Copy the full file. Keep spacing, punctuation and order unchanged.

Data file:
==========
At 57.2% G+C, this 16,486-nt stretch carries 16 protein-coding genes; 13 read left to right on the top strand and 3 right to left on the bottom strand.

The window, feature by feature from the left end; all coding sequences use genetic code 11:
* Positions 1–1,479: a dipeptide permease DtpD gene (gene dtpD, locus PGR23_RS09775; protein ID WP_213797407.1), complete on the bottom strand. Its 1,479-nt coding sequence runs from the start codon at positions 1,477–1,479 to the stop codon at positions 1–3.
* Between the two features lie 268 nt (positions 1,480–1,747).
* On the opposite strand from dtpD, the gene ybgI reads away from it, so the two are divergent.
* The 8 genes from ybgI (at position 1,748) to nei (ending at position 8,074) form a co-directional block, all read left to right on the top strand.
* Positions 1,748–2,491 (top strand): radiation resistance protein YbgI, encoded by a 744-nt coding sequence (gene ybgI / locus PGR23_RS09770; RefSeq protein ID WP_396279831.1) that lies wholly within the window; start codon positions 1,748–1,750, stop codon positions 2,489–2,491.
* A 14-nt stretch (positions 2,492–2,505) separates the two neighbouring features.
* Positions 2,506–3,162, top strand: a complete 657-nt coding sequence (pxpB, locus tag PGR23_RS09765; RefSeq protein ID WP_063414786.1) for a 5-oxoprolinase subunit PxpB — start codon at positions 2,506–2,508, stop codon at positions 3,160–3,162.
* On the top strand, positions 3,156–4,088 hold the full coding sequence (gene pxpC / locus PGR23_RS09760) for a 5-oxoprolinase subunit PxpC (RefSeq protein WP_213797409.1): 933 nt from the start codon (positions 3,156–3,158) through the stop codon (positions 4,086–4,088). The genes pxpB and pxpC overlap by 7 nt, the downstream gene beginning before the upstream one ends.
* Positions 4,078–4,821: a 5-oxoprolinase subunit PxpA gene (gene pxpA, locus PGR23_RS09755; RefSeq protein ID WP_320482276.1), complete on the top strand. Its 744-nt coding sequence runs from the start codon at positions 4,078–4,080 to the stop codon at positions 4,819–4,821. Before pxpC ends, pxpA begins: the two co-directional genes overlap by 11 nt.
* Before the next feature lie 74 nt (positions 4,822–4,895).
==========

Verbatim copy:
At 57.2% G+C, this 16,486-nt stretch carries 16 protein-coding genes; 13 read left to right on the top strand and 3 right to left on the bottom strand.

The window, feature by feature from the left end; all coding sequences use genetic code 11:
* Positions 1–1,479: a dipeptide permease DtpD gene (gene dtpD, locus PGR23_RS09775; protein ID WP_213797407.1), complete on the bottom strand. Its 1,479-nt coding sequence runs from the start codon at positions 1,477–1,479 to the stop codon at positions 1–3.
* Between the two features lie 268 nt (positions 1,480–1,747).
* On the opposite strand from dtpD, the gene ybgI reads away from it, so the two are divergent.
* The 8 genes from ybgI (at position 1,748) to nei (ending at position 8,074) form a co-directional block, all read left to right on the top strand.
* Positions 1,748–2,491 (top strand): radiation resistance protein YbgI, encoded by a 744-nt coding sequence (gene ybgI / locus PGR23_RS09770; RefSeq protein ID WP_396279831.1) that lies wholly within the window; start codon positions 1,748–1,750, stop codon positions 2,489–2,491.
* A 14-nt stretch (positions 2,492–2,505) separates the two neighbouring features.
* Positions 2,506–3,162, top strand: a complete 657-nt coding sequence (pxpB, locus tag PGR23_RS09765; RefSeq protein ID WP_063414786.1) for a 5-oxoprolinase subunit PxpB — start codon at positions 2,506–2,508, stop codon at positions 3,160–3,162.
* On the top strand, positions 3,156–4,088 hold the full coding sequence (gene pxpC / locus PGR23_RS09760) for a 5-oxoprolinase subunit PxpC (RefSeq protein WP_213797409.1): 933 nt from the start codon (positions 3,156–3,158) through the stop codon (positions 4,086–4,088). The genes pxpB and pxpC overlap by 7 nt, the downstream gene beginning before the upstream one ends.
* Positions 4,078–4,821: a 5-oxoprolinase subunit PxpA gene (gene pxpA, locus PGR23_RS09755; RefSeq protein ID WP_320482276.1), complete on the top strand. Its 744-nt coding sequence runs from the start codon at positions 4,078–4,080 to the stop codon at positions 4,819–4,821. Before pxpC ends, pxpA begins: the two co-directional genes overlap by 11 nt.
* Before the next feature lie 74 nt (positions 4,822–4,895).